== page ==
— Jason Bugg is a writer based in Asheville.

- Mountain XPress

"Clean Sweep"

Clean sweep
The Broomstars amp up Asheville's rock scene
by Alli Marshall in Vol. 14 / Iss. 13 on 10/24/2007

Though The Broomstars’ brand of skillfully executed, synth-fortified indie rock sounds anything but haphazard, the band’s inception was exactly that.
Songwriter Jason Daniello was catching a shuttle at the Charlotte airport when the girlfriend of percussionist Clayton Jones saw Daniello’s guitar case and struck up a conversation.

Living the Waffle House dream: If you want to be a Broomstar, you’ve got to carbo-load.
It was one of those potentially awkward, “Hey, my boyfriend’s a musician, too,” things, only the end result was synchronistic rather than, well, weird.

“It’s not like they were constantly auditioning drummers,” Jones notes.

The group (now about seven months into their foray as a band) also includes Daniello’s wife, Liz LeBleu, on synthesizers and vocals, and Jared White playing bass and synthesizers.

Their first gig, as part of a Bonfires for Peace concert in Pritchard Park, was really as a backup band for Daniello’s project, Jason and the Argonauts. LeBleu, who had never been in a band before, thought she was just lending her keyboard experience to a one-time thing.

Fate, it seems, intervened, and now the Broomstars have show dates of their own lined up, an EP (due out this fall) and fans (the band was recently named among Xpress readers’ favorite as-yet-undiscovered local bands) clamoring for more.

“We’re all enthusiastic, but we’re also realistic,” White says. “We’re all in our 30s. That puts us in a different bracket. I don’t want to say mature, but ... .”

But the Broomstars are holding down jobs (LeBleu works in the school system; how anti-rock star is that?), raising families and dreaming (realistically) of future regional tours.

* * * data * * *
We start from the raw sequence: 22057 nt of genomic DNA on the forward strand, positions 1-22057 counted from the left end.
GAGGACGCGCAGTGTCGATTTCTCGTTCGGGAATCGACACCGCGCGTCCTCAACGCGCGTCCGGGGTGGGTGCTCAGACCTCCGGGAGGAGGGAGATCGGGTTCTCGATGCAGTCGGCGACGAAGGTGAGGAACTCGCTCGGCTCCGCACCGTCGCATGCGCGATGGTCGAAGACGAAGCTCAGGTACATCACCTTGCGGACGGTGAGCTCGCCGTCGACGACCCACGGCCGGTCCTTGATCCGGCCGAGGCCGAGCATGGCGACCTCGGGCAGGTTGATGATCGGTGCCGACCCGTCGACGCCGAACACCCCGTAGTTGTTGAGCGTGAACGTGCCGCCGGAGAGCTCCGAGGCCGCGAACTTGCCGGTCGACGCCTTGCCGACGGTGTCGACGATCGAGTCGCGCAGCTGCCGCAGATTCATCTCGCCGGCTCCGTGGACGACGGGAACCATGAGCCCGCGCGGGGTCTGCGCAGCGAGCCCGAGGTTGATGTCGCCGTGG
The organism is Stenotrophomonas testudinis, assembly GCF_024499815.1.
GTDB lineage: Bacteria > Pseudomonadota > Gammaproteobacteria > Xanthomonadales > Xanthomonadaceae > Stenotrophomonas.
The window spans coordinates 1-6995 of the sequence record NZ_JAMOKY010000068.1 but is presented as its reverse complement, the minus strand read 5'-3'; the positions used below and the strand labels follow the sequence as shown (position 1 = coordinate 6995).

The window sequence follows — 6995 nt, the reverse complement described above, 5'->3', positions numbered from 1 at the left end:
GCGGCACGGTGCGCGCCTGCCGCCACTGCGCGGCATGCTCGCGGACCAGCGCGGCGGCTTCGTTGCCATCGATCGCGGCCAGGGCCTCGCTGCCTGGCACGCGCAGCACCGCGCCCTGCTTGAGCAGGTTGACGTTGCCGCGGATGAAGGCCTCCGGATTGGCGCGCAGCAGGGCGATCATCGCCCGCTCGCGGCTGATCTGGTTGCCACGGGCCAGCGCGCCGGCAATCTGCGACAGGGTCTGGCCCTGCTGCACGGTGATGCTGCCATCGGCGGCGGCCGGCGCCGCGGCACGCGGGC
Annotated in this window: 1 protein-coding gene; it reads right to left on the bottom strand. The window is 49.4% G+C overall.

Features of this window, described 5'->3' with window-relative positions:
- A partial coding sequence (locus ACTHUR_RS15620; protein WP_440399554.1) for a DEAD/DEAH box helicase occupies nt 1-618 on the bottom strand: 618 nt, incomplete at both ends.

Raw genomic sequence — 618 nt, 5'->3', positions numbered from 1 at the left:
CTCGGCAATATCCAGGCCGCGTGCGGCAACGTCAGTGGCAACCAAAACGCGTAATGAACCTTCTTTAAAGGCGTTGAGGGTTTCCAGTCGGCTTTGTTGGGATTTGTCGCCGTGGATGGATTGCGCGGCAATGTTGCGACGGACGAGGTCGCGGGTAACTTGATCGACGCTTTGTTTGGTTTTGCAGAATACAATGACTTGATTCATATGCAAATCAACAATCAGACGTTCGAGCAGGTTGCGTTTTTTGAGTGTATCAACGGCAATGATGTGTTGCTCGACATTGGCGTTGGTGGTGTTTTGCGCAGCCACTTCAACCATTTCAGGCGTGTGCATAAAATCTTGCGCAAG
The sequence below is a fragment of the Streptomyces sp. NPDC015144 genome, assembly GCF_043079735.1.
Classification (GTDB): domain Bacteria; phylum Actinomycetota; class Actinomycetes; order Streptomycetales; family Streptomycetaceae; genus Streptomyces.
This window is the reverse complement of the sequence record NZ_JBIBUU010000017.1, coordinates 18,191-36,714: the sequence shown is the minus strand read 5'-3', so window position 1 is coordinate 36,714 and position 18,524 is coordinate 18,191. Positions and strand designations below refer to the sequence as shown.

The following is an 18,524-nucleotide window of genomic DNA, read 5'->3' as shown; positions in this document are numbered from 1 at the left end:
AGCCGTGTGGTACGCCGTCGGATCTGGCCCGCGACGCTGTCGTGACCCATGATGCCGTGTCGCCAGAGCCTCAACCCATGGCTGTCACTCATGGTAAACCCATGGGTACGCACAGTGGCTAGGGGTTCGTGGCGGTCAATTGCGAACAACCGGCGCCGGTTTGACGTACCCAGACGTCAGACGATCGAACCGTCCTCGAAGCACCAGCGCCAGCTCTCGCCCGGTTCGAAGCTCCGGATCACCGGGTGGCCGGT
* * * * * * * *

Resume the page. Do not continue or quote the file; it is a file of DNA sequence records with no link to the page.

Where the group’s members (who all moved to Asheville within the past three years) set their sights high is on the quality of their records and live shows. The upcoming EP is based on Daniello’s already-completed songs with additions of what White calls “spice and accents” from the rest of the band.

“Jason’s melodies are infectious,” the bassist insists. “That’s what drew me to play with him. I do a lot of ambient affects”—such as the addition of his newborn baby’s heartbeat to the end of the song “My Heart Trembles.” (Again, more sweet cred than street cred.)

Jones adds, “Keyboards, melodies and beats give it a little electronic edge,” though the Broomstars don’t want anyone to mistake their quartet for an electronica outfit. This is rock.

“Asheville is dying for rock bands,” Jones says. “Even middle-of-the road bands are doing well. When the [Smashing] Pumpkins came, people lost their minds.”

The Broomstars are no ‘90s rock revival, however. Their songs sleekly meld fuzzy guitars, unflinching percussion, melodic keyboards and pop-astute lyrics.

Up to now, practice sessions revolved around laying down tracks at Silvermine Studios. Their plan: record a solid album and perform it live. The next step is writing songs as a group for a full-length album.